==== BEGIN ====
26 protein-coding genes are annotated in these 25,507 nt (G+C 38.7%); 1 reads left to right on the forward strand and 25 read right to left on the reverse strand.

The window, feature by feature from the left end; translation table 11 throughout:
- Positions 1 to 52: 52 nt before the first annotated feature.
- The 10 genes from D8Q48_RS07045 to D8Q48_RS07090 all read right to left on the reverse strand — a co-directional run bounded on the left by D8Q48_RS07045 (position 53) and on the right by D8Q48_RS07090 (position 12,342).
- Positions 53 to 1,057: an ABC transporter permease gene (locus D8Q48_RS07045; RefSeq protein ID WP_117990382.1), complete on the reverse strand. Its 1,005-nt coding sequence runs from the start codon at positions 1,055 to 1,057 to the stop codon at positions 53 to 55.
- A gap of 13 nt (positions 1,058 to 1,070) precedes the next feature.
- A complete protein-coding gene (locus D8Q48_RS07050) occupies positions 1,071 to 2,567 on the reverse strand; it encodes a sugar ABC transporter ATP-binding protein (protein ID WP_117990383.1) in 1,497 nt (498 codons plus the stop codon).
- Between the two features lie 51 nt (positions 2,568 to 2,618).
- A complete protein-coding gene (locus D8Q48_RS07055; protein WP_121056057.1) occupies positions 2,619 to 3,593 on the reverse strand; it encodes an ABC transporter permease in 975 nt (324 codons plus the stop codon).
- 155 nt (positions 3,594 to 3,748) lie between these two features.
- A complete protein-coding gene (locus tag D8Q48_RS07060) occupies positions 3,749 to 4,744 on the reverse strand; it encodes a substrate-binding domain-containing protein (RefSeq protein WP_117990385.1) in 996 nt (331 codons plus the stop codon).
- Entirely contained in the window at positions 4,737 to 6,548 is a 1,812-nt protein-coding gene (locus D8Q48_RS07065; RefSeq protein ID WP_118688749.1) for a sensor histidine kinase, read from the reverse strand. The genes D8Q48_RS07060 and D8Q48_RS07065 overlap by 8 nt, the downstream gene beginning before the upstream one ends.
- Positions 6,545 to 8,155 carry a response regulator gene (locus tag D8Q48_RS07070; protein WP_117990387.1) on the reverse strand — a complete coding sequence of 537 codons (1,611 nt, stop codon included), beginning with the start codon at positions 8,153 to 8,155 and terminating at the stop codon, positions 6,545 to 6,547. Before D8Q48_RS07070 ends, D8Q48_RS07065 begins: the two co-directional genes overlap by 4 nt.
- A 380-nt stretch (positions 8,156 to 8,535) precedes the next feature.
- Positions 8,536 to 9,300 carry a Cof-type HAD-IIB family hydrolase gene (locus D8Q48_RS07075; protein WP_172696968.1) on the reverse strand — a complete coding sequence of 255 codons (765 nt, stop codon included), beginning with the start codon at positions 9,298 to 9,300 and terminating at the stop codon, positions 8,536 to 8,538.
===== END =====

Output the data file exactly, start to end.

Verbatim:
26 protein-coding genes are annotated in these 25,507 nt (G+C 38.7%); 1 reads left to right on the forward strand and 25 read right to left on the reverse strand.

The window, feature by feature from the left end; translation table 11 throughout:
- Positions 1 to 52: 52 nt before the first annotated feature.
- The 10 genes from D8Q48_RS07045 to D8Q48_RS07090 all read right to left on the reverse strand — a co-directional run bounded on the left by D8Q48_RS07045 (position 53) and on the right by D8Q48_RS07090 (position 12,342).
- Positions 53 to 1,057: an ABC transporter permease gene (locus D8Q48_RS07045; RefSeq protein ID WP_117990382.1), complete on the reverse strand. Its 1,005-nt coding sequence runs from the start codon at positions 1,055 to 1,057 to the stop codon at positions 53 to 55.
- A gap of 13 nt (positions 1,058 to 1,070) precedes the next feature.
- A complete protein-coding gene (locus D8Q48_RS07050) occupies positions 1,071 to 2,567 on the reverse strand; it encodes a sugar ABC transporter ATP-binding protein (protein ID WP_117990383.1) in 1,497 nt (498 codons plus the stop codon).
- Between the two features lie 51 nt (positions 2,568 to 2,618).
- A complete protein-coding gene (locus D8Q48_RS07055; protein WP_121056057.1) occupies positions 2,619 to 3,593 on the reverse strand; it encodes an ABC transporter permease in 975 nt (324 codons plus the stop codon).
- 155 nt (positions 3,594 to 3,748) lie between these two features.
- A complete protein-coding gene (locus tag D8Q48_RS07060) occupies positions 3,749 to 4,744 on the reverse strand; it encodes a substrate-binding domain-containing protein (RefSeq protein WP_117990385.1) in 996 nt (331 codons plus the stop codon).
- Entirely contained in the window at positions 4,737 to 6,548 is a 1,812-nt protein-coding gene (locus D8Q48_RS07065; RefSeq protein ID WP_118688749.1) for a sensor histidine kinase, read from the reverse strand. The genes D8Q48_RS07060 and D8Q48_RS07065 overlap by 8 nt, the downstream gene beginning before the upstream one ends.
- Positions 6,545 to 8,155 carry a response regulator gene (locus tag D8Q48_RS07070; protein WP_117990387.1) on the reverse strand — a complete coding sequence of 537 codons (1,611 nt, stop codon included), beginning with the start codon at positions 8,153 to 8,155 and terminating at the stop codon, positions 6,545 to 6,547. Before D8Q48_RS07070 ends, D8Q48_RS07065 begins: the two co-directional genes overlap by 4 nt.
- A 380-nt stretch (positions 8,156 to 8,535) precedes the next feature.
- Positions 8,536 to 9,300 carry a Cof-type HAD-IIB family hydrolase gene (locus D8Q48_RS07075; protein WP_172696968.1) on the reverse strand — a complete coding sequence of 255 codons (765 nt, stop codon included), beginning with the start codon at positions 9,298 to 9,300 and terminating at the stop codon, positions 8,536 to 8,538.